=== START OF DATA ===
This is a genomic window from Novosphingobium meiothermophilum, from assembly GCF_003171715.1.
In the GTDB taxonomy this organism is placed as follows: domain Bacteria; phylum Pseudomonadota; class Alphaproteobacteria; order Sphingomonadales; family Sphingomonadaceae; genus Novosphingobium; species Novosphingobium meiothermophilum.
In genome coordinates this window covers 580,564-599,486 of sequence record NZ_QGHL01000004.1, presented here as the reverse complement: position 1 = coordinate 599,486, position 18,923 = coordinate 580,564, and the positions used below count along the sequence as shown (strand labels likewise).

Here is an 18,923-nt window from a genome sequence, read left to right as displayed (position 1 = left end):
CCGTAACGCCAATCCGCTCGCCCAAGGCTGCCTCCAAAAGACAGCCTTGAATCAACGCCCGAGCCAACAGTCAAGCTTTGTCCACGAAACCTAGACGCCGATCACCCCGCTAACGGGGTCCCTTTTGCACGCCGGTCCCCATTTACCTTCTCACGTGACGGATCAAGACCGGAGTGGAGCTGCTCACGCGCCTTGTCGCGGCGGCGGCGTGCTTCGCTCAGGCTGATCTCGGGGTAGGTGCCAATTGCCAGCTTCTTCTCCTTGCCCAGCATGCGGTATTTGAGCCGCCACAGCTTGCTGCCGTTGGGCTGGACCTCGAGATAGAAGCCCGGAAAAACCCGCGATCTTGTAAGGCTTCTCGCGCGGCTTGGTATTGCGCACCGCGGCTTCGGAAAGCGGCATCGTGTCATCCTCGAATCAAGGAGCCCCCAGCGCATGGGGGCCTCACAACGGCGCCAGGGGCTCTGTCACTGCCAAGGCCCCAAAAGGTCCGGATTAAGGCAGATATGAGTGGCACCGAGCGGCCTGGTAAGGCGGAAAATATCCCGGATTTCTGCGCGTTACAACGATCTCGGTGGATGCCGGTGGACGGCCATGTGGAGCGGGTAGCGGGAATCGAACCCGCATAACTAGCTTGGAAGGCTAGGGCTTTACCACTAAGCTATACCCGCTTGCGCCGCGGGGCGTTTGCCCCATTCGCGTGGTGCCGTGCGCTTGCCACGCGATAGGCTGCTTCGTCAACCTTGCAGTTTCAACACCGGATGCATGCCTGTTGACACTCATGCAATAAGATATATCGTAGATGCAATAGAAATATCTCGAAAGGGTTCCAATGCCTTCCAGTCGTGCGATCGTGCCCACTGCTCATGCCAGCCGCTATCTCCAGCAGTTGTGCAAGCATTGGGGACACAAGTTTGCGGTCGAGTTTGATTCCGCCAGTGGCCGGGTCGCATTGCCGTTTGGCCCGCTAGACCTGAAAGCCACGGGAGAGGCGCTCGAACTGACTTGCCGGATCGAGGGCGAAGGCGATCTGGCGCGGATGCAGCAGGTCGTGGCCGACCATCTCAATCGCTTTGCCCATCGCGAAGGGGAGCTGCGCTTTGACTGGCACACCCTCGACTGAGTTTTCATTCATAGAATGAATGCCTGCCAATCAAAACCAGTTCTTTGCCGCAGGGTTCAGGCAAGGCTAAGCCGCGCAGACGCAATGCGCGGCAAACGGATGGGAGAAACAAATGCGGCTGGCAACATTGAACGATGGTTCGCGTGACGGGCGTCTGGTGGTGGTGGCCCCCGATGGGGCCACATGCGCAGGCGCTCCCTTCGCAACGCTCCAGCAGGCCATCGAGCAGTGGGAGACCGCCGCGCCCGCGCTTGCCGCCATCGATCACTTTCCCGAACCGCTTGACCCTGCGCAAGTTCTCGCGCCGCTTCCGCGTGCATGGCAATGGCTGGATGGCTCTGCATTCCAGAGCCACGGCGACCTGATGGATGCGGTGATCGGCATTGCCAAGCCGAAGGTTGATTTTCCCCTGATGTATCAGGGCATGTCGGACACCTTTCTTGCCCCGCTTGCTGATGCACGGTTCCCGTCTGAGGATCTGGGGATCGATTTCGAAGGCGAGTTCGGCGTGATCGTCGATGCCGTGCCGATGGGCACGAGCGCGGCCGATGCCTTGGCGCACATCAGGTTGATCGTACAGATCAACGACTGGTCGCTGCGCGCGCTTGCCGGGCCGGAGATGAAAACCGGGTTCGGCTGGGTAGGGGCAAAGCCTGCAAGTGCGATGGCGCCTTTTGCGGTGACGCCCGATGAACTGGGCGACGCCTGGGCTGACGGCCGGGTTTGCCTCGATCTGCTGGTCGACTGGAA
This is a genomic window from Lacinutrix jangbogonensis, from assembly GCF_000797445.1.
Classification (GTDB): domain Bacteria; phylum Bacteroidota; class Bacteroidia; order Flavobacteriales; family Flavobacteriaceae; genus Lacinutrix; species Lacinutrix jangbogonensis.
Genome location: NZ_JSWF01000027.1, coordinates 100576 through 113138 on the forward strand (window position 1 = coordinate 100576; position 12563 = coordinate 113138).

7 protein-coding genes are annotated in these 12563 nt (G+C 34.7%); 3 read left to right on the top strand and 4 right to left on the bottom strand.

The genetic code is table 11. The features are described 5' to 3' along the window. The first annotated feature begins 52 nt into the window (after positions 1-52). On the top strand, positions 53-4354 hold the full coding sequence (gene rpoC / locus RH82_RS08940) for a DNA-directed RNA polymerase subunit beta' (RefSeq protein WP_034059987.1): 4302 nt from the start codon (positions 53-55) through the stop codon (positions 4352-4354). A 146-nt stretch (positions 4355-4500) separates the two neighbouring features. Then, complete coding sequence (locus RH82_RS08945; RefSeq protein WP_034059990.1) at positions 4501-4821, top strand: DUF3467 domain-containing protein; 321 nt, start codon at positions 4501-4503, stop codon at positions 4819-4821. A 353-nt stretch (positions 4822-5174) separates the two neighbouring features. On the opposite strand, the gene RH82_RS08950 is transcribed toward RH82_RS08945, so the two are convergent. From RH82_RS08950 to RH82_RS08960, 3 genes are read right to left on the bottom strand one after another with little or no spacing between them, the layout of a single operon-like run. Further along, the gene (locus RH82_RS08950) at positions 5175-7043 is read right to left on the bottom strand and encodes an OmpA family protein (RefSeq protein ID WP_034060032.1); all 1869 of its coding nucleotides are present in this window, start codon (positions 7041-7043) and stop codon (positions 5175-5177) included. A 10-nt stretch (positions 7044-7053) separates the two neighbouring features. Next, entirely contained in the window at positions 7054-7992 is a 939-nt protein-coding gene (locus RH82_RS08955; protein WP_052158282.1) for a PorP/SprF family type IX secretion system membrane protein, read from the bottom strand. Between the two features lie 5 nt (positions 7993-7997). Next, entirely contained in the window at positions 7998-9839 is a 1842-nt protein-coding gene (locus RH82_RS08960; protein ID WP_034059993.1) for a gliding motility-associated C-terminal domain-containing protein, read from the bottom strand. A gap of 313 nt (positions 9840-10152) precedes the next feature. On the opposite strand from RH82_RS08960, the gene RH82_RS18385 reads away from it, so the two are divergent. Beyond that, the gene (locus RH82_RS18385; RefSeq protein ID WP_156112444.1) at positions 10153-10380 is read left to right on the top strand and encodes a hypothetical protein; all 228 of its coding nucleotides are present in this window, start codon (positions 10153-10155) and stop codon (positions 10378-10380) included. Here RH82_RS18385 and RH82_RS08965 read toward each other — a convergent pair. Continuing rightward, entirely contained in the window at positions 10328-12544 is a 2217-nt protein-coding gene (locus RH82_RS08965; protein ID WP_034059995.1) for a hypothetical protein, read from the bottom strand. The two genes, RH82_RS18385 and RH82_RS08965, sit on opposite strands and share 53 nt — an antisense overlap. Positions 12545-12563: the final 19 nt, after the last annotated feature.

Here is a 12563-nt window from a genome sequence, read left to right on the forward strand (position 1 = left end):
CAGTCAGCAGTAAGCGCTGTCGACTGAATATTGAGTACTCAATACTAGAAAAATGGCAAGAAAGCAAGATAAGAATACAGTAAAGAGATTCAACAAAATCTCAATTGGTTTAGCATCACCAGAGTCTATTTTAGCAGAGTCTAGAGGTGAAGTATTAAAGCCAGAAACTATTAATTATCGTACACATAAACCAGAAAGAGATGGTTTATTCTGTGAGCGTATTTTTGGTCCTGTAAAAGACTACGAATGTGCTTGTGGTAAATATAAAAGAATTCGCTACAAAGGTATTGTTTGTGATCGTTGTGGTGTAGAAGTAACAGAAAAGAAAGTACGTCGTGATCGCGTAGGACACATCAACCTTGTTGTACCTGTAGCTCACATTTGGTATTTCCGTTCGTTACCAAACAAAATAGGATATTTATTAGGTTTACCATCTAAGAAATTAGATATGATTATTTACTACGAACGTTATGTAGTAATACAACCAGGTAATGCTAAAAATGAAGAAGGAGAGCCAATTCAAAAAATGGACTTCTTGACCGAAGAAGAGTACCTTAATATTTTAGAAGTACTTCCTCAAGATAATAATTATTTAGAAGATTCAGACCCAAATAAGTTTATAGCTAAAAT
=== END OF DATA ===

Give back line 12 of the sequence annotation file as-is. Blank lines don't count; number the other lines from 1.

CAGTCAGCAGTAAGCGCTGTCGACTGAATATTGAGTACTCAATACTAGAAAAATGGCAAGAAAGCAAGATAAGAATACAGTAAAGAGATTCAACAAAATCTCAATTGGTTTAGCATCACCAGAGTCTATTTTAGCAGAGTCTAGAGGTGAAGTATTAAAGCCAGAAACTATTAATTATCGTACACATAAACCAGAAAGAGATGGTTTATTCTGTGAGCGTATTTTTGGTCCTGTAAAAGACTACGAATGTGCTTGTGGTAAATATAAAAGAATTCGCTACAAAGGTATTGTTTGTGATCGTTGTGGTGTAGAAGTAACAGAAAAGAAAGTACGTCGTGATCGCGTAGGACACATCAACCTTGTTGTACCTGTAGCTCACATTTGGTATTTCCGTTCGTTACCAAACAAAATAGGATATTTATTAGGTTTACCATCTAAGAAATTAGATATGATTATTTACTACGAACGTTATGTAGTAATACAACCAGGTAATGCTAAAAATGAAGAAGGAGAGCCAATTCAAAAAATGGACTTCTTGACCGAAGAAGAGTACCTTAATATTTTAGAAGTACTTCCTCAAGATAATAATTATTTAGAAGATTCAGACCCAAATAAGTTTATAGCTAAAAT